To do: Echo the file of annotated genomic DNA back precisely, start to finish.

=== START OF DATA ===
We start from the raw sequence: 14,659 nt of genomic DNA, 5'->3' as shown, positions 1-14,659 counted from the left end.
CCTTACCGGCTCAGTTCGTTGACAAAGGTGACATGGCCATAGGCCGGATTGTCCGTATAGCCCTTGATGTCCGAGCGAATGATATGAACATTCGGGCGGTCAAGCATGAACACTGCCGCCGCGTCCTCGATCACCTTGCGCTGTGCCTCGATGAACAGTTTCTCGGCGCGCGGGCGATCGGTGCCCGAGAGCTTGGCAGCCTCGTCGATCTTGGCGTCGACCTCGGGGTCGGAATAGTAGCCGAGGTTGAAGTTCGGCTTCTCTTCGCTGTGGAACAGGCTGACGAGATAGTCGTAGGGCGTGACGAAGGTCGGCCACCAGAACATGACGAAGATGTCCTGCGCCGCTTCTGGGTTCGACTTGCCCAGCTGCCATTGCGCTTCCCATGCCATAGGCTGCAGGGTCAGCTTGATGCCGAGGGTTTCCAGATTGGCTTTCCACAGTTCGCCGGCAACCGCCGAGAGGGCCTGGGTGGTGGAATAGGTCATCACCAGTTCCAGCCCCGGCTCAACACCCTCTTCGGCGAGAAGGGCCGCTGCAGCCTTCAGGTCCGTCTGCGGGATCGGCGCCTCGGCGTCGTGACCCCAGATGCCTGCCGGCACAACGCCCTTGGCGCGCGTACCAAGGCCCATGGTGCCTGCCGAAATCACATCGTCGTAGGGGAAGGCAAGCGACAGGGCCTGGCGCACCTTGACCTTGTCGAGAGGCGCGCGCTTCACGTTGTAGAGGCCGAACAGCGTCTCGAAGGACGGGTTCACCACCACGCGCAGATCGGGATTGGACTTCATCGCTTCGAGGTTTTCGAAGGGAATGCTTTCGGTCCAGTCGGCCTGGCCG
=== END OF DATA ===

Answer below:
We start from the raw sequence: 14,659 nt of genomic DNA, 5'->3' as shown, positions 1-14,659 counted from the left end.
CCTTACCGGCTCAGTTCGTTGACAAAGGTGACATGGCCATAGGCCGGATTGTCCGTATAGCCCTTGATGTCCGAGCGAATGATATGAACATTCGGGCGGTCAAGCATGAACACTGCCGCCGCGTCCTCGATCACCTTGCGCTGTGCCTCGATGAACAGTTTCTCGGCGCGCGGGCGATCGGTGCCCGAGAGCTTGGCAGCCTCGTCGATCTTGGCGTCGACCTCGGGGTCGGAATAGTAGCCGAGGTTGAAGTTCGGCTTCTCTTCGCTGTGGAACAGGCTGACGAGATAGTCGTAGGGCGTGACGAAGGTCGGCCACCAGAACATGACGAAGATGTCCTGCGCCGCTTCTGGGTTCGACTTGCCCAGCTGCCATTGCGCTTCCCATGCCATAGGCTGCAGGGTCAGCTTGATGCCGAGGGTTTCCAGATTGGCTTTCCACAGTTCGCCGGCAACCGCCGAGAGGGCCTGGGTGGTGGAATAGGTCATCACCAGTTCCAGCCCCGGCTCAACACCCTCTTCGGCGAGAAGGGCCGCTGCAGCCTTCAGGTCCGTCTGCGGGATCGGCGCCTCGGCGTCGTGACCCCAGATGCCTGCCGGCACAACGCCCTTGGCGCGCGTACCAAGGCCCATGGTGCCTGCCGAAATCACATCGTCGTAGGGGAAGGCAAGCGACAGGGCCTGGCGCACCTTGACCTTGTCGAGAGGCGCGCGCTTCACGTTGTAGAGGCCGAACAGCGTCTCGAAGGACGGGTTCACCACCACGCGCAGATCGGGATTGGACTTCATCGCTTCGAGGTTTTCGAAGGGAATGCTTTCGGTCCAGTCGGCCTGGCCG